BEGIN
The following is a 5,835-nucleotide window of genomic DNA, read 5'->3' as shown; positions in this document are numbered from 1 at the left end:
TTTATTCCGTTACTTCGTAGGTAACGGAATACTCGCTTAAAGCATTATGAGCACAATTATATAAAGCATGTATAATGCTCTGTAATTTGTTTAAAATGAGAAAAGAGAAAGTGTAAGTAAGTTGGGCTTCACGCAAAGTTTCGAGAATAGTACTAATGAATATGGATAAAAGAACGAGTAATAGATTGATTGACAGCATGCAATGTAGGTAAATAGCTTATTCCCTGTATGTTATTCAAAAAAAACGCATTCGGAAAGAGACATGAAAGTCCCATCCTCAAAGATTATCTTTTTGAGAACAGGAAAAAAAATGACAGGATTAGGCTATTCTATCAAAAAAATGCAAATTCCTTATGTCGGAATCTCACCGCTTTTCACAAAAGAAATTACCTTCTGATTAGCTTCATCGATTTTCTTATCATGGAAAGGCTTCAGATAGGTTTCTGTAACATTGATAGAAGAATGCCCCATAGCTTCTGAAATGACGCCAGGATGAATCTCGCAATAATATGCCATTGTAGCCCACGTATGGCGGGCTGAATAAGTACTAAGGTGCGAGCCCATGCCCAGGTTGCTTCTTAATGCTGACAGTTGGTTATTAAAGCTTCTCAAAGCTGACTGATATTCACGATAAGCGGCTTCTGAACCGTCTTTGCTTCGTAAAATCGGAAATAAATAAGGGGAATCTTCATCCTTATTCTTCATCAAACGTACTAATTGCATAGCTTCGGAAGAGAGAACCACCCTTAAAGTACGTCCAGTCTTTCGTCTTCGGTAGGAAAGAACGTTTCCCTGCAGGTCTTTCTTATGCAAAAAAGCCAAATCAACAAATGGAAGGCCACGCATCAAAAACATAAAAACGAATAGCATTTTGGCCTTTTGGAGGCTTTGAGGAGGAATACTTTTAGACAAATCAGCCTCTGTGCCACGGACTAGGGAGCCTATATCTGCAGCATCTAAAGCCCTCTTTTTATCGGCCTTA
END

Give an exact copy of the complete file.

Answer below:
The following is a 5,835-nucleotide window of genomic DNA, read 5'->3' as shown; positions in this document are numbered from 1 at the left end:
TTTATTCCGTTACTTCGTAGGTAACGGAATACTCGCTTAAAGCATTATGAGCACAATTATATAAAGCATGTATAATGCTCTGTAATTTGTTTAAAATGAGAAAAGAGAAAGTGTAAGTAAGTTGGGCTTCACGCAAAGTTTCGAGAATAGTACTAATGAATATGGATAAAAGAACGAGTAATAGATTGATTGACAGCATGCAATGTAGGTAAATAGCTTATTCCCTGTATGTTATTCAAAAAAAACGCATTCGGAAAGAGACATGAAAGTCCCATCCTCAAAGATTATCTTTTTGAGAACAGGAAAAAAAATGACAGGATTAGGCTATTCTATCAAAAAAATGCAAATTCCTTATGTCGGAATCTCACCGCTTTTCACAAAAGAAATTACCTTCTGATTAGCTTCATCGATTTTCTTATCATGGAAAGGCTTCAGATAGGTTTCTGTAACATTGATAGAAGAATGCCCCATAGCTTCTGAAATGACGCCAGGATGAATCTCGCAATAATATGCCATTGTAGCCCACGTATGGCGGGCTGAATAAGTACTAAGGTGCGAGCCCATGCCCAGGTTGCTTCTTAATGCTGACAGTTGGTTATTAAAGCTTCTCAAAGCTGACTGATATTCACGATAAGCGGCTTCTGAACCGTCTTTGCTTCGTAAAATCGGAAATAAATAAGGGGAATCTTCATCCTTATTCTTCATCAAACGTACTAATTGCATAGCTTCGGAAGAGAGAACCACCCTTAAAGTACGTCCAGTCTTTCGTCTTCGGTAGGAAAGAACGTTTCCCTGCAGGTCTTTCTTATGCAAAAAAGCCAAATCAACAAATGGAAGGCCACGCATCAAAAACATAAAAACGAATAGCATTTTGGCCTTTTGGAGGCTTTGAGGAGGAATACTTTTAGACAAATCAGCCTCTGTGCCACGGACTAGGGAGCCTATATCTGCAGCATCTAAAGCCCTCTTTTTATCGGCCTTA